Mason will host Springfield-based Robert E. Lee High School next Tuesday, March 26.
After winning it all for the first time in school history in 2017, Mason’s girls lacrosse team (1-2) failed to qualify for the Class 2 state tournament in 2018 — something Mason head coach Courtney Gibbons could tolerate if she felt the team was buying in each and every game.
“Our biggest obstacle this year is showing up in games,” Gibbons said. “Everyone needs to do their part and as a team we need to apply what we do in practice to games. We have to play together as a team if we want to win.”
Mason’s early end to the season was its first time since 2014 not making the state tournament. The road back will be bumpy, as only five seniors and one junior will lead a team full of freshmen and sophomores. Gibbons acknowledges that it will take time to get comfortable and play together, but also expects the team to do some work outside of practice to help speed the gelling process up.
The Mustangs will look to get a win against Culpeper County High School tonight at home.
Going for 12 years in a row to cap off a final season in the 2A classification is Mason’s girls soccer team (1-1), even with a new head coach for the second year in a row.
Leah Partridge takes over the program after serving as an assistant coach for her first couple of years at Mason. She inherits a good amount of challenges to work through. Seven seniors graduated last season, leaving the only experienced players in senior midfielders Maddie Lacroix and Maura Mann along with junior defender Julia Rosenberger and junior striker Emma Rollins with a host of underclassmen.
Even with some adversity mixed in, the young team is rallying around their season’s theme of “UN1T9D.”
“A unified team works together,” junior defender Isabel Davis said. “They trust each other, and become something better than simply the sum of their players. Everyone’s involved. Everyone works for each other. And everyone wins.”
Mason will play Springfield-based Robert E. Lee High School next Tuesday, March 26.
An absence of true fast-pitch softball teams in the area give Mason’s softball team (2-1) a tricky hurdle to clear when it comes to acclimating to the game speed of the regular season.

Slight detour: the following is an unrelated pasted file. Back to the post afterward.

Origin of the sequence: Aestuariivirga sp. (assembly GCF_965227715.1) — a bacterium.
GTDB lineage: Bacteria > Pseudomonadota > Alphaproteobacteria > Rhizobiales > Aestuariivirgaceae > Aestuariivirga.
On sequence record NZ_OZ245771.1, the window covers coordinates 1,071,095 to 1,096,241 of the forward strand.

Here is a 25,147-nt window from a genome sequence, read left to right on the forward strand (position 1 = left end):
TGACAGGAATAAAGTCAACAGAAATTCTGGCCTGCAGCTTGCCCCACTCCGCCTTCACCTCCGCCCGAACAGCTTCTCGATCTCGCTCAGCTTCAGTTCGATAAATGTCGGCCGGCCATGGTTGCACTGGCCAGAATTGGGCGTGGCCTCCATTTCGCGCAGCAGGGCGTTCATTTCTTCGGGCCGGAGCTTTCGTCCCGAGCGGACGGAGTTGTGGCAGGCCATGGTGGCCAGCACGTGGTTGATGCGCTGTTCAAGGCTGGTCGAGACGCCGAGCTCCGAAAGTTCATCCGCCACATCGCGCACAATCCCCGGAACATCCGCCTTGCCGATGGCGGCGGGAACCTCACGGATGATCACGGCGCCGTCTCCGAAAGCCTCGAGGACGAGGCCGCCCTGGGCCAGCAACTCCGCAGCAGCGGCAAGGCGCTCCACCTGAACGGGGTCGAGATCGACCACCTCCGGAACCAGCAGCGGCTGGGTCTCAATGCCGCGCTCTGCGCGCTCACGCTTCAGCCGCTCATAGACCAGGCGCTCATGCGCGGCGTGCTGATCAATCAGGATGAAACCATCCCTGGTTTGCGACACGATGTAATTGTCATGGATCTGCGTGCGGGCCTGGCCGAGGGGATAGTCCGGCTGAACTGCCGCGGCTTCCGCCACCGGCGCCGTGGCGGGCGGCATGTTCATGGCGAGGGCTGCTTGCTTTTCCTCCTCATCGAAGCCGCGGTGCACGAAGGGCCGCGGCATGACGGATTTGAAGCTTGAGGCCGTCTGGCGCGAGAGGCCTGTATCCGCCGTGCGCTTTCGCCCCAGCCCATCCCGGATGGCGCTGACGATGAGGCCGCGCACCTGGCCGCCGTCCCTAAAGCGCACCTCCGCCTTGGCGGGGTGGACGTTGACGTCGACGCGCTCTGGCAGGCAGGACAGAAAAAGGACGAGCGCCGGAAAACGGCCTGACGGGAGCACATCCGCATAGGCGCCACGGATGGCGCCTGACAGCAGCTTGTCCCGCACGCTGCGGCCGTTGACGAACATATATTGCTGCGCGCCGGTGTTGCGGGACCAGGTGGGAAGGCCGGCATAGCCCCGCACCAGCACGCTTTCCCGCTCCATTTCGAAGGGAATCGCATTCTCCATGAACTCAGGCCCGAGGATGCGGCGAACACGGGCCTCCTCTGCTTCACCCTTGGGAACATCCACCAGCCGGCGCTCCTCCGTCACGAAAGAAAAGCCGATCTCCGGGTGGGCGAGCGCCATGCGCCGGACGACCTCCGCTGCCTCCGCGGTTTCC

“I consistently have groups of 5-10 girls asking to stay after practice just to get extra reps in,” Mason head coach Kat Marsh said. “They are putting in the work, but with many of our first contests getting cancelled/postponed, our success this year will largely be determined by how quickly the girls can get in rhythm with one another in game situations.”
Marsh is bringing in a slew of new girls to the program, primarily at the JV level, in hopes the investment will pay off as they age.
The Mustangs will travel to Strasburg High School on Friday.
Track & Field
Boys and girls track & field is an evergreen strength for Mason, but the team will be going through some growing pains as it tries to bring a young group of players up to speed.
Losing its top sprinter on the girls side will make its four-year streak of being Bull Run District champions a much steeper hill to climb. On the boys side, improving upon a third place finish in the district, a fourth place finish in the region and a 14th place finish in the state, while adding more state qualifiers, will also be difficult given the lack of numbers on the team this season.
“On both sides the biggest obstacle is depth,” Mason head coach Jeff Buck said. “We have some great talent at the top, but if injuries, illnesses or other issues pop up we will need some athletes to step in — who may or may not be quite ready.”
Mason will open its season at the Strasburg High School Invitational on March 28.